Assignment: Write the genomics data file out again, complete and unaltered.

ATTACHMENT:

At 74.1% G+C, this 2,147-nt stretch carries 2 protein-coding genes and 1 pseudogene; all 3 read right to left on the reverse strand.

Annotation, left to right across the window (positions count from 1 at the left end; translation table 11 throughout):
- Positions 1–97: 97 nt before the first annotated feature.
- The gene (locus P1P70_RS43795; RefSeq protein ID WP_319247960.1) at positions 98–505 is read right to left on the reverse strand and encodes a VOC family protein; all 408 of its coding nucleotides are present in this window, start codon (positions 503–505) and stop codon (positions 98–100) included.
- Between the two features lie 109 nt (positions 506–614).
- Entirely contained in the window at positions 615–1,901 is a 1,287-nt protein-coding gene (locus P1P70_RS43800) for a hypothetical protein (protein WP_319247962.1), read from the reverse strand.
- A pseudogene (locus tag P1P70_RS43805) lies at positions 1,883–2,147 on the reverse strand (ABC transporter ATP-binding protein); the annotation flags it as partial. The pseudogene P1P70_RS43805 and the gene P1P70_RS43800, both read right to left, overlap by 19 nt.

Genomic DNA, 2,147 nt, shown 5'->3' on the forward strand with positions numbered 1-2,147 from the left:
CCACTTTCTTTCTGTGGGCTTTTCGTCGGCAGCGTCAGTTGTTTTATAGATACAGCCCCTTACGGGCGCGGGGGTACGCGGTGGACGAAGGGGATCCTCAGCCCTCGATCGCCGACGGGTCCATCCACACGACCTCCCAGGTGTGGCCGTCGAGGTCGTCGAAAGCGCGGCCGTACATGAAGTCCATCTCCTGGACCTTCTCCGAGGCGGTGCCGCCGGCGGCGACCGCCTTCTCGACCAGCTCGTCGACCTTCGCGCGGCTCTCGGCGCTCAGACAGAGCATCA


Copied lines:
At 74.1% G+C, this 2,147-nt stretch carries 2 protein-coding genes and 1 pseudogene; all 3 read right to left on the reverse strand.

Annotation, left to right across the window (positions count from 1 at the left end; translation table 11 throughout):
- Positions 1–97: 97 nt before the first annotated feature.
- The gene (locus P1P70_RS43795; RefSeq protein ID WP_319247960.1) at positions 98–505 is read right to left on the reverse strand and encodes a VOC family protein; all 408 of its coding nucleotides are present in this window, start codon (positions 503–505) and stop codon (positions 98–100) included.
- Between the two features lie 109 nt (positions 506–614).
- Entirely contained in the window at positions 615–1,901 is a 1,287-nt protein-coding gene (locus P1P70_RS43800) for a hypothetical protein (protein WP_319247962.1), read from the reverse strand.
- A pseudogene (locus tag P1P70_RS43805) lies at positions 1,883–2,147 on the reverse strand (ABC transporter ATP-binding protein); the annotation flags it as partial. The pseudogene P1P70_RS43805 and the gene P1P70_RS43800, both read right to left, overlap by 19 nt.

Genomic DNA, 2,147 nt, shown 5'->3' on the forward strand with positions numbered 1-2,147 from the left:
CCACTTTCTTTCTGTGGGCTTTTCGTCGGCAGCGTCAGTTGTTTTATAGATACAGCCCCTTACGGGCGCGGGGGTACGCGGTGGACGAAGGGGATCCTCAGCCCTCGATCGCCGACGGGTCCATCCACACGACCTCCCAGGTGTGGCCGTCGAGGTCGTCGAAAGCGCGGCCGTACATGAAGTCCATCTCCTGGACCTTCTCCGAGGCGGTGCCGCCGGCGGCGACCGCCTTCTCGACCAGCTCGTCGACCTTCGCGCGGCTCTCGGCGCTCAGACAGAGCATCA